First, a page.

Letters of Jane Austen
Southampton: February 8.
MY DEAREST CASSANDRA,
My expectation of having nothing to say to you after the conclusion of my last seems nearer truth than I thought it would be, for I feel to have but little. I need not, therefore, be above acknowledging theof yours this morning, or of replying to every part of it which is capable of an answer, and you may accordingly prepare for my ringing the changes of the glads and sorrys for the rest of the page.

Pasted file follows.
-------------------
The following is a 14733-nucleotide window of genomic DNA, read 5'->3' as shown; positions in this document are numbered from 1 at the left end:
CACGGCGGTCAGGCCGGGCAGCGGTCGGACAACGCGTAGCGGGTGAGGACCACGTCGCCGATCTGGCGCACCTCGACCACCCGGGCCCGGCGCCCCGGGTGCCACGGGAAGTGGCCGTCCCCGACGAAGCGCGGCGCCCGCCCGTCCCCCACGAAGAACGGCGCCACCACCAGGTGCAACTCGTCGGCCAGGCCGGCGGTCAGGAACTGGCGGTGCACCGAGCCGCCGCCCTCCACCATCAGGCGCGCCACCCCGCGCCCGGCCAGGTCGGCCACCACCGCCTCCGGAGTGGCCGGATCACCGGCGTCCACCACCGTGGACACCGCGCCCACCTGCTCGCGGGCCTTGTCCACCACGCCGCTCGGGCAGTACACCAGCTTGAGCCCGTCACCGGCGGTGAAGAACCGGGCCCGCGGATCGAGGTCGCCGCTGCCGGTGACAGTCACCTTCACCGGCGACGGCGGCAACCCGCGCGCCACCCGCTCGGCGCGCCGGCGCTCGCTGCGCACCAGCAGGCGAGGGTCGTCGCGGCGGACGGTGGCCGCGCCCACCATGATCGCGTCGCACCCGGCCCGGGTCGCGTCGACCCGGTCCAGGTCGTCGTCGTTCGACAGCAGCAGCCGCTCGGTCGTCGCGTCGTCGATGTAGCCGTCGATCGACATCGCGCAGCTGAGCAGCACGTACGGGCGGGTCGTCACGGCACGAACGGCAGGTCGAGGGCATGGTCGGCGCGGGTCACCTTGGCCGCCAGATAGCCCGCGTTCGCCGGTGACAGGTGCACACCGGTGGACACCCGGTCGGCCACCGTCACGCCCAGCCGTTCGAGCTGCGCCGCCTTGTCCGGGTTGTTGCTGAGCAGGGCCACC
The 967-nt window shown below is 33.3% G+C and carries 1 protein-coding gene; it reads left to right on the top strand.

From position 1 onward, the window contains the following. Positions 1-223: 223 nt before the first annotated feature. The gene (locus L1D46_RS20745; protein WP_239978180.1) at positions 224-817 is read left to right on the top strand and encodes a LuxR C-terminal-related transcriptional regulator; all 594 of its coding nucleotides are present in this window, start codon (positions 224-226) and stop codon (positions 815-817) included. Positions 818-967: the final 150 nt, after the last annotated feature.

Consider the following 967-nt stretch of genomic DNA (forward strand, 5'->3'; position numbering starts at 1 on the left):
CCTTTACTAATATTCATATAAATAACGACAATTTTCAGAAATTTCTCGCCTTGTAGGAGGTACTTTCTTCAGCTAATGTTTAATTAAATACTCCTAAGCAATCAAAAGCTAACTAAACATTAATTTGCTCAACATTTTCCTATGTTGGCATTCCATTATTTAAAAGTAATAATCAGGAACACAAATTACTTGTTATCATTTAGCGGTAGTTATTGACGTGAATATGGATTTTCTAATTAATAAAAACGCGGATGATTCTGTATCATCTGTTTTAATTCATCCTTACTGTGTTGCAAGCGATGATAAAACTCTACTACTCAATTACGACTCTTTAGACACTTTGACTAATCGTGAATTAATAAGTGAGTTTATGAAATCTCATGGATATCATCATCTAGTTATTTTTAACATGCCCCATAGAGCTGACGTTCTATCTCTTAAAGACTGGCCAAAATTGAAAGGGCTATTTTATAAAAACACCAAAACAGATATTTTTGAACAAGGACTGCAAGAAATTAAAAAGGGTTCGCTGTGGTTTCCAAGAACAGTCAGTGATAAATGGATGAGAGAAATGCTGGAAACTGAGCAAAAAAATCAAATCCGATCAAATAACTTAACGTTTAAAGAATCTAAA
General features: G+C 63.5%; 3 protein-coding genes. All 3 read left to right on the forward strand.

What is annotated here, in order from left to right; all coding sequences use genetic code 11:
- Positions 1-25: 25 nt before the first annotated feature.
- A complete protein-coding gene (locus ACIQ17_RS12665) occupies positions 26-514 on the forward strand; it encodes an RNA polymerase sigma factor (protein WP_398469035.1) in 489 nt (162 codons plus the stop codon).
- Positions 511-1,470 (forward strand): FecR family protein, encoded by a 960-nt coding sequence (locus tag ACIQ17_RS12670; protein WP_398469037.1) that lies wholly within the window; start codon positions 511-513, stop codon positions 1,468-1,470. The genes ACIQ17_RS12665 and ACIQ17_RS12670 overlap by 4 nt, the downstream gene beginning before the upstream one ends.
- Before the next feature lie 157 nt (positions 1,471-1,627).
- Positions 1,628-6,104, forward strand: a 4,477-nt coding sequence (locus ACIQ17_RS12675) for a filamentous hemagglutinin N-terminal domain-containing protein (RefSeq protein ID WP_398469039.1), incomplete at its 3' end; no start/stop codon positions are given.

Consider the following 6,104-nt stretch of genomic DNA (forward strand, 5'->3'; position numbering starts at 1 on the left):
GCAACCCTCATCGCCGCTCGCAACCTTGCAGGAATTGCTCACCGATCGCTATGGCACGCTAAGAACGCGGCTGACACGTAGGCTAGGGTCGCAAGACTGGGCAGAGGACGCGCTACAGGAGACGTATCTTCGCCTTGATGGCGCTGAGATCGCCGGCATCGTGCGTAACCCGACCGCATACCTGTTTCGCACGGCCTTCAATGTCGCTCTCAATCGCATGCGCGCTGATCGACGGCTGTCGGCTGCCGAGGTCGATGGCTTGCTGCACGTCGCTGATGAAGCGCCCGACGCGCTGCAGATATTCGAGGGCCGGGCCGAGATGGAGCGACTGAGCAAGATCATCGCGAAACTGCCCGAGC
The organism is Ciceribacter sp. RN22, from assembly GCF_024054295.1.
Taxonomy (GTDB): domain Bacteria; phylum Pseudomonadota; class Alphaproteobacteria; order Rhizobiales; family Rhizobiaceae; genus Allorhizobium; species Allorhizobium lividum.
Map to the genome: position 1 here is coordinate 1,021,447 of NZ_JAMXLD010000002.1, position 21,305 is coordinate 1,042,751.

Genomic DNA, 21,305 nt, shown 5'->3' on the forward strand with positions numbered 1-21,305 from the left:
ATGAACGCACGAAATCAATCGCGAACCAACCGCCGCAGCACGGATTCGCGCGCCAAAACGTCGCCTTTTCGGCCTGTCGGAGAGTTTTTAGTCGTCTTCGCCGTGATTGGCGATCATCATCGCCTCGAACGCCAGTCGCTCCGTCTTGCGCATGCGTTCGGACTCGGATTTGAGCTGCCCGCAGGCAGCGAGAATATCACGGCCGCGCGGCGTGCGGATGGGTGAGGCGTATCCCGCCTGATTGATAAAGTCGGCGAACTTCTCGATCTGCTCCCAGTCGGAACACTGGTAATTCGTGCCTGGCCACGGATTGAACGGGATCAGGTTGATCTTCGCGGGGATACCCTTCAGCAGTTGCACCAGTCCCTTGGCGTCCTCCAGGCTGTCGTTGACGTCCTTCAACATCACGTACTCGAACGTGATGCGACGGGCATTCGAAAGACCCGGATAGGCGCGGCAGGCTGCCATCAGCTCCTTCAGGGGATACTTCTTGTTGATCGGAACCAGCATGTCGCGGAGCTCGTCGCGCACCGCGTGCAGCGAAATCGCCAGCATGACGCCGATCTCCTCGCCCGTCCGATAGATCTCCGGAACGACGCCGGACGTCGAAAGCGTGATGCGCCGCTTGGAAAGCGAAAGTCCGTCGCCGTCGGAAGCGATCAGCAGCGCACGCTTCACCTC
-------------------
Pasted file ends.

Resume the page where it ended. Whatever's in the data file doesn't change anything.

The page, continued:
Unluckily, however, I see nothing to be glad of, unless I make it a matter of joy that Mrs. Wylmot has another son, and that Lord Lucan has taken a mistress, both of which events are, of course, joyful to the actors; but to be sorry I find many occasions. The first is, that your return is to be delayed, and whether I ever get beyond the first is doubtful. It is no use to lament. I never heard that even Queen Mary’s lamentation did